Growing up, I knew a little of New England’s Chinese heritage. I knew that the Chinese had been here, but beyond a few gravestones in the Other Denominations’ section of the Armidale cemetery and store names in other New England towns. Beyond that, I knew nothing of our Chinese connection. It was all very vague,
I knew from novels that many Chinese had been attracted to the Californian gold fields and had gone on to do things like help build railways. I did not know that California had been called the Gold Mountain, that after the discovery of gold in Australia California became the Old Gold Mountain, Australia the New Gold Mountain.
The first Chinese did not come for gold. They came because NSW had a labour shortage with the ending of transportation, and the regular trade routes between China and England via NSW provided an easy entry route.
In September 1849, at least two Chinese workers entered into the service of J Pike of Pikedale run in what is now the Queensland Granite Belt. In May 1850, M H Marsh employed ten Chinese workers from Amoy, all of whom arrived on one ship, the Cadet. By the end of 1852, Chinese workers were widely if thinly dispersed across New England.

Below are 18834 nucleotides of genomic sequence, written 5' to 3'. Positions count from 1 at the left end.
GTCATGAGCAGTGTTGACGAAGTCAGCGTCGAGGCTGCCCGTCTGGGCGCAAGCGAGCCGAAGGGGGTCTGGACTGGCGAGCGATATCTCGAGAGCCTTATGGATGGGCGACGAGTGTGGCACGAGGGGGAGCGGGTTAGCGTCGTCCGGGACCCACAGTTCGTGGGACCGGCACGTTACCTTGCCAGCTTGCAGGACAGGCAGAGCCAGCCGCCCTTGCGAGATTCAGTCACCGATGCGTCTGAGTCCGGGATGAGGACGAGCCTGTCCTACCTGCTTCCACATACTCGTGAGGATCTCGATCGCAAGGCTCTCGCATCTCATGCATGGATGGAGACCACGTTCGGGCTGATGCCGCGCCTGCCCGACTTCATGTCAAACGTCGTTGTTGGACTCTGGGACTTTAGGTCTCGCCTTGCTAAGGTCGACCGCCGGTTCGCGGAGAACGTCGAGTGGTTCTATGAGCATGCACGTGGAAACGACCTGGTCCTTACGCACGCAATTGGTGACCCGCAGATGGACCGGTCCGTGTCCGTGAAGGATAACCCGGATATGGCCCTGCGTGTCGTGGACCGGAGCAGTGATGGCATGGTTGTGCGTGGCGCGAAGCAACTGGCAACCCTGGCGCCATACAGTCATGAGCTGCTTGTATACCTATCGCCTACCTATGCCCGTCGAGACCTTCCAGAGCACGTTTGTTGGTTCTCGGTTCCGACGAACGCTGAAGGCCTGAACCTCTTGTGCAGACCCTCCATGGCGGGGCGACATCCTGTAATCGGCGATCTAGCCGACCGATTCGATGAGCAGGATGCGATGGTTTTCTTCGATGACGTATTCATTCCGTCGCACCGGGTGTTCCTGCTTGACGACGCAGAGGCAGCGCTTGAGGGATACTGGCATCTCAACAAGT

Life could be dangerous for our early Chinese. In May 1852, the Phoenix sank on its way to the Clarence River with 12 Chinese on board. A thirteenth was found wandering the beach with the Aborigines. He was reportedly quite mad, although no-one knew how he had got there.
The discovery of gold in New England brought thousands of Chinese to the New England gold fields from Nundle North. As the gold petered out at Rocky River, the Chinese moved to the tin fields on the Western Slopes and beyond into Queensland. The Chinese influence lingered, especially in Tingha, but for most of us, this early period had become a distant memory.
In September 1982, Kent Mayo and Ron Alexander from the Uralla Historical Society were shown dust coated, water damaged, Chinese artifacts that had come from Tingha piled in a galvanised iron shed. Recognising their significance, they arranged to purchase them for the Society.
Other artifacts were collected across New England
The resulting display that opened in August 1983 provided a remarkable insight into a forgotten part of New England’s life.
Note to readers: This post appeared as a column in the Armidale Express Extra on 24 April 2013. I am repeating the columns here with a lag because the columns are not on line outside subscription. You can see all the Belshaw World and History Revisited columns by clicking here for 2009, here for 2010, here for 2011, here for 2012, here for 2013